And since I found one basket, I picked a smaller one up from the same vendor. It’s really a nice shape and size, perfect for magazines. I don’t know about the rest of you who shop at similar venues, but if I find one thing at a booth, I often find more from the same vendor. It probably has a lot to do with companionable aesthetics. (Price negotiations are also a little easier when buying more than once piece.)

The big find…

Of course, I’m always looking for transfer ware and ironstone. Nothing last week. Lately I’ve been searching for small vintage vases like the ones in my porch cabinet. I was sure I’d find some at Randolph Street, but no. If there were any, I did not see them. However, I did spot this bistro table and four chairs early on and I could not get it out of my head. Was I looking for something like that? Not at all. Do I have a good spot for this? No!

There are actually two more chairs to go with the table, and all of them are surprisingly sturdy.

I looked at it and walked away. Then I met up with my antiquing buddy and showed her. She agreed it was fabulous, insisted I should really buy it and negotiated a better price (she knows this vendor). I still walked away. We looked at other stuff, stopped for a cold drink, and while we were taking our break my friend asked if I was still thinking about the table.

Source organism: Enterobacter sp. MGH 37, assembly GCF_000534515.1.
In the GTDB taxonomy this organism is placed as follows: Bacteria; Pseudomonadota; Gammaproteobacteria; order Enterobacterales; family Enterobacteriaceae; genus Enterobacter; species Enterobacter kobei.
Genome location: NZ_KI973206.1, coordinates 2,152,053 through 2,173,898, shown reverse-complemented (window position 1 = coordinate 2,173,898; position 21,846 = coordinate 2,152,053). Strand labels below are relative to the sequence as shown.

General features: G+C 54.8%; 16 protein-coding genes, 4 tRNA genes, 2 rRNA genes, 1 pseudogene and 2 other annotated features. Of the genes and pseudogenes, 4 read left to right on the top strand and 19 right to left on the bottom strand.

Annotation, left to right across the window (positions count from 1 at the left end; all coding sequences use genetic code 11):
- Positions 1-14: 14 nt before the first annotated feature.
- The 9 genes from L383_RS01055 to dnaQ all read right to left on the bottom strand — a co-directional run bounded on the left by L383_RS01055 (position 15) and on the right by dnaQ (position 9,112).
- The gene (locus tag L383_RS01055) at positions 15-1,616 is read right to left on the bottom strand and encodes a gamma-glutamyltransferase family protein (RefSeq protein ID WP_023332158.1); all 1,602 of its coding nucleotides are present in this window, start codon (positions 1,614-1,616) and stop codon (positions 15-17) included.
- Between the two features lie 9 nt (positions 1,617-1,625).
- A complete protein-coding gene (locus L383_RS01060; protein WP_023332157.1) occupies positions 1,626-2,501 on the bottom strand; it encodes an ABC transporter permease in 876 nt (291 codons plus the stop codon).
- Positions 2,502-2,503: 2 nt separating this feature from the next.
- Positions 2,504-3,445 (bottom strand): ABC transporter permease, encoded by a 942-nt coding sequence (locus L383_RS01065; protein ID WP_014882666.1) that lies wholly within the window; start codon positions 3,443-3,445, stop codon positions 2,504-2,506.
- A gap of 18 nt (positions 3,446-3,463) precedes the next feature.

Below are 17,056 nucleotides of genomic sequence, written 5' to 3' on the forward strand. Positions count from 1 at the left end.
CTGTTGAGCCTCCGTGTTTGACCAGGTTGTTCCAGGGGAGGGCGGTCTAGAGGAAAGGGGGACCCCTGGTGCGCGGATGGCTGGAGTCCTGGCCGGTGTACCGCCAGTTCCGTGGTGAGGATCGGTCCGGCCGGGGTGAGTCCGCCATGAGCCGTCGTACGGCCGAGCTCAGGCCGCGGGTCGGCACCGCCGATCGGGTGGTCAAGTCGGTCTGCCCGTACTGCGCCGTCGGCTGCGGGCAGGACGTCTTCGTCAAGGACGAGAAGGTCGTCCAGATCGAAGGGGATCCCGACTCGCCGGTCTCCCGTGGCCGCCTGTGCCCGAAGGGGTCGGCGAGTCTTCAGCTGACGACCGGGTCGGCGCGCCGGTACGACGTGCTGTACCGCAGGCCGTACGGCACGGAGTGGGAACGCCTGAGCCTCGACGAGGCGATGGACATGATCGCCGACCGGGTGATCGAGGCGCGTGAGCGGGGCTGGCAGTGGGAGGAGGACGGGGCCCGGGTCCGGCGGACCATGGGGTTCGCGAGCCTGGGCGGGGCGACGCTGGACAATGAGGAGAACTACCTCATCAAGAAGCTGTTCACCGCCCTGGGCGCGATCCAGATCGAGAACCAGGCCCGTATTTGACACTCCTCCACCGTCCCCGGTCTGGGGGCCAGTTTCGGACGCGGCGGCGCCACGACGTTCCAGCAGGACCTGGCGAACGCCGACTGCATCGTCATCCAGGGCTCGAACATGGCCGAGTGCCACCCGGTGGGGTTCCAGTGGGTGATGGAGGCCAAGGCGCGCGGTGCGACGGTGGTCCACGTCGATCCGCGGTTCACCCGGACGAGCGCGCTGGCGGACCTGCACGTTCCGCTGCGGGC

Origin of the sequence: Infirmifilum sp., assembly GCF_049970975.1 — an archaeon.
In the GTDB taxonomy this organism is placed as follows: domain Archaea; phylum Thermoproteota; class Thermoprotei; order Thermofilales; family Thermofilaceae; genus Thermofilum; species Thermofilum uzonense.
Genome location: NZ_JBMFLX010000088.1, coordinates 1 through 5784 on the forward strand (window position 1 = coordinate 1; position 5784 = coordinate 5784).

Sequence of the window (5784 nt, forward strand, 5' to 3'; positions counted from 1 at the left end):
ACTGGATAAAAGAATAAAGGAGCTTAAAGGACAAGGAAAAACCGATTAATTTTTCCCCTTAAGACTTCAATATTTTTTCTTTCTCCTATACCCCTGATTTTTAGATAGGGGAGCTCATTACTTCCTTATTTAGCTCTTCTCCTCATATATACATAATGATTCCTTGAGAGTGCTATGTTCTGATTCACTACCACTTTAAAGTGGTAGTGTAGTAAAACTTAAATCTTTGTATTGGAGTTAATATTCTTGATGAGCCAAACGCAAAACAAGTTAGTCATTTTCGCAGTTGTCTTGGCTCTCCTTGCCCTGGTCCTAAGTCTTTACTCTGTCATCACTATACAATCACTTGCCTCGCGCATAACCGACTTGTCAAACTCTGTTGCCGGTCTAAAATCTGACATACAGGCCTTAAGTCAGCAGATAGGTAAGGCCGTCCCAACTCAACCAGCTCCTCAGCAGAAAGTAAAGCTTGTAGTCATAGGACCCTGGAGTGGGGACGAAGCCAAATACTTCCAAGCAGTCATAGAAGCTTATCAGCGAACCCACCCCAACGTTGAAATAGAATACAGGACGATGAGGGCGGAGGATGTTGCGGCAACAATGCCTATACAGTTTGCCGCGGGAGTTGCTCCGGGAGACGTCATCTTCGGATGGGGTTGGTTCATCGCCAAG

“Yes,” I said. “And I’m thinking I’d better go buy it.”

Actually, it’s really charming in the yard, propped with a plant. I absolutely love it. My husband does too. We’re just assuming we’ll come up with another place for it.

Most of us who shop antique markets have a mental Rolodex of the pieces we didn’t buy. We were indecisive, couldn’t think where to put it, or someone else snatched it up. But the best shoppers/collectors/decorators offer the same advice: if you love it, you’ll find a place for it. They’re right. That’s the way antiques (or any collectibles) are. They’re really kind of insidious, worming their way into your heart, your home, and finally into a corner of the family room.

What ever it is that you collect, happy hunting! Thanks for stopping by. See you next time!